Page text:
Jump to Content Jump to Main Navigation
Defining Issues in International Arbitration - Celebrating 100 Years of the Chartered Institute of Arbitrators edited by Betancourt, Julio César

Part I International Arbitration Law, Arbitral Jurisdiction, and Arbitral Institutions, 1 Explaining Arbitration Law

William W Park

From: Defining Issues in International Arbitration: Celebrating 100 Years of the Chartered Institute of Arbitrators

Edited By: Julio César Betancourt

From: Oxford Legal Research Library (http://olrl.ouplaw.com). (c) Oxford University Press, 2015. All Rights Reserved.date: 25 June 2019

Subject(s):
Arbitrators — Claims — Recognition and enforcement

This chapter considers the challenges in explaining arbitration law. Unlike most fields of law that provide guidance on how courts decide cases, arbitration law tells judges when not to decide disputes, in deference to private decision-makers selected by the litigants. However, if one side regrets a decision to arbitrate, or the parties diverge about what the arbitration clause covers, courts may be asked to assist in implementing the arbitration agreement or resulting award. At such moments, arbitration law normally includes two limbs: first, to hold parties to their bargains to arbitrate; second, to monitor the basic integrity of the arbitral process, so the case will be heard by a fair tribunal that listens before deciding, stays within its mission, and respects the limits of relevant public policy. The chapter then discusses case studies that illustrate two issues that persistently vex courts and commentators: allocating tasks between judges and arbitrators; and determining what law applies to an arbitration clause.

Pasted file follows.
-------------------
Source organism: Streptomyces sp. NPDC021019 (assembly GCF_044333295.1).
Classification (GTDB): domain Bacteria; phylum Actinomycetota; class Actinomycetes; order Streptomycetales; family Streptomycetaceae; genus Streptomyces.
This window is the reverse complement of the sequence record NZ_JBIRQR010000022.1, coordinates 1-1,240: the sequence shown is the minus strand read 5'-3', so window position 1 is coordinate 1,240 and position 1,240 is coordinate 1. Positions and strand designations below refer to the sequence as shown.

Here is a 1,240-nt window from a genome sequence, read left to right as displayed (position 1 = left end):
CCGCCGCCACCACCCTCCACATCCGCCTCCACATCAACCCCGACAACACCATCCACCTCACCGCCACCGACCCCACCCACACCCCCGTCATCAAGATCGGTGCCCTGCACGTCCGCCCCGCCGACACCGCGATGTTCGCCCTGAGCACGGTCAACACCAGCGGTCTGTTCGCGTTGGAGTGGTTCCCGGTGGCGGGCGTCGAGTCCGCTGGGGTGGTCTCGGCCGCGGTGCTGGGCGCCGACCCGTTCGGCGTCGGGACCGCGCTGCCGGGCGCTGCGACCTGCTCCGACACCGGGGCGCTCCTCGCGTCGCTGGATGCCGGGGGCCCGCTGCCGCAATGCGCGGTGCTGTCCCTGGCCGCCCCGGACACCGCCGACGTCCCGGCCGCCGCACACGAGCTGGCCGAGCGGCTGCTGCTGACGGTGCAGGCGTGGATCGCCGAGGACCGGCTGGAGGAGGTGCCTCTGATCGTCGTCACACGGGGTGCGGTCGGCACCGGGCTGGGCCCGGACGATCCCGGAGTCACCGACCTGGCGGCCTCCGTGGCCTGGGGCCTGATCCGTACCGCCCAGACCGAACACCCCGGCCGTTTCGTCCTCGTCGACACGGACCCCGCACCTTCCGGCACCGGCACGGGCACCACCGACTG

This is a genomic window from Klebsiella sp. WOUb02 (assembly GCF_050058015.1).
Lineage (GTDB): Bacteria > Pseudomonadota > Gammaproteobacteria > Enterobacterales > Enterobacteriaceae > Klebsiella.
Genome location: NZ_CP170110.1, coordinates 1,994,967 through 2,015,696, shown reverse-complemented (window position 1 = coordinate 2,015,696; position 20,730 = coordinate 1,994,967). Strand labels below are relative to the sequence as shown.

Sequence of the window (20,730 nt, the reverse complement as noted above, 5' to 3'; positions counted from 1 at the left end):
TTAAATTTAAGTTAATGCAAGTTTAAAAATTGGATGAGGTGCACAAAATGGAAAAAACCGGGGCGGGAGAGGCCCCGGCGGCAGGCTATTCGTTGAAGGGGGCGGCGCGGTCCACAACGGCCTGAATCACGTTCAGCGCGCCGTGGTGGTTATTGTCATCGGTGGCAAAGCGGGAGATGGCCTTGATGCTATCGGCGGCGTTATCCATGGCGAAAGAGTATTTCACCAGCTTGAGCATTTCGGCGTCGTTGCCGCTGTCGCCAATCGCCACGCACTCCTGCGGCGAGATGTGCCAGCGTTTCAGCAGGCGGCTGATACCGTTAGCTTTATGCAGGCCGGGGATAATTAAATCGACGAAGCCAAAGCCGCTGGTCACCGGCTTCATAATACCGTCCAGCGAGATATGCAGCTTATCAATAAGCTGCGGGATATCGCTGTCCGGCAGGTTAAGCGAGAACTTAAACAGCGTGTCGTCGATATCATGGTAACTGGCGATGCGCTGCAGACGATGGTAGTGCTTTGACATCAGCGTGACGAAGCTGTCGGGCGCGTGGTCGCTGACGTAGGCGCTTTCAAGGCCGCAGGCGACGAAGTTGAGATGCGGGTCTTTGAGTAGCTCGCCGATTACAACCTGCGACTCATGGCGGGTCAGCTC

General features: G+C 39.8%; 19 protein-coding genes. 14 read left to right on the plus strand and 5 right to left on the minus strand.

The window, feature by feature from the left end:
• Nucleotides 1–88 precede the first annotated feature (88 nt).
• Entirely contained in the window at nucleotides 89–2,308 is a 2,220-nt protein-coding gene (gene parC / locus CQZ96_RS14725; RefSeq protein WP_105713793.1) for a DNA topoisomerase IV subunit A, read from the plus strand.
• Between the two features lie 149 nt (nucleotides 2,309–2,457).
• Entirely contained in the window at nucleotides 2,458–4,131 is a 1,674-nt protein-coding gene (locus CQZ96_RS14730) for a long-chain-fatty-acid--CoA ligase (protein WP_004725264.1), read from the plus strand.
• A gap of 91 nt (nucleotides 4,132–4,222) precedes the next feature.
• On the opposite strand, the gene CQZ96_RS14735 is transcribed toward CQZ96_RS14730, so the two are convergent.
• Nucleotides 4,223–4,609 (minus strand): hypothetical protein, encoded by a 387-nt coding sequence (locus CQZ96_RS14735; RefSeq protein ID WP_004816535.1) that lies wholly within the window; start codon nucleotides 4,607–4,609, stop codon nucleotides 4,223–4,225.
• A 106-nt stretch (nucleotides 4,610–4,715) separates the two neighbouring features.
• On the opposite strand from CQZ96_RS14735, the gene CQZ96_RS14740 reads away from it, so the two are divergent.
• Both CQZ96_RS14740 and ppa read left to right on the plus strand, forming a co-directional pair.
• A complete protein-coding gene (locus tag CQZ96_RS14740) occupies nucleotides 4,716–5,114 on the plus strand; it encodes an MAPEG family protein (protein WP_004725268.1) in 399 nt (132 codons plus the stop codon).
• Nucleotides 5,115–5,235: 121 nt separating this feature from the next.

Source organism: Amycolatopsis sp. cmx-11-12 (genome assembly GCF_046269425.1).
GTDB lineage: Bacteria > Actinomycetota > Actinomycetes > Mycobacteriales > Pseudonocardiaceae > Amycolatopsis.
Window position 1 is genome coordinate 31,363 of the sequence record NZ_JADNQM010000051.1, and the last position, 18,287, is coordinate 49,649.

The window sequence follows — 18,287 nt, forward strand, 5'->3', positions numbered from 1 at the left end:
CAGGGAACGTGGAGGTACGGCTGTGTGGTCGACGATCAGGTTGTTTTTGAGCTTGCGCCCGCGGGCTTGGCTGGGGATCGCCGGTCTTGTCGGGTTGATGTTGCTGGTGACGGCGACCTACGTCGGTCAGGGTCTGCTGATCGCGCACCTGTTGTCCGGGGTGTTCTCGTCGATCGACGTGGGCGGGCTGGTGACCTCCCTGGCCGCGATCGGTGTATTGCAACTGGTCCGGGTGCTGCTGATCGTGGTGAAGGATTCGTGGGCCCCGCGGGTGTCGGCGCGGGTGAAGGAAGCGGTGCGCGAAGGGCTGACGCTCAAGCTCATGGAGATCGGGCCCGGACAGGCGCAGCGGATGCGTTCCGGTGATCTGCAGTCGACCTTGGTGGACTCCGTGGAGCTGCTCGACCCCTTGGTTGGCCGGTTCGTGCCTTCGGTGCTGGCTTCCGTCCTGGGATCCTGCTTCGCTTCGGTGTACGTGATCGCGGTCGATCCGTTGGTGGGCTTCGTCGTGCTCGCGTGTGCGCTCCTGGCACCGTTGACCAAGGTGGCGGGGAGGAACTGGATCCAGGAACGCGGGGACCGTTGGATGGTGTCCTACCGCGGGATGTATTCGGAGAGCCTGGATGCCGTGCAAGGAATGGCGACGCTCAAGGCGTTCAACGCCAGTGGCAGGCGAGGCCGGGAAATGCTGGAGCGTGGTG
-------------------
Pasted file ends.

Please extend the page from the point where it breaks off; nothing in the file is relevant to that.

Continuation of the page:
Users without a subscription are not able to see the full content. Please, subscribe or login to access all content.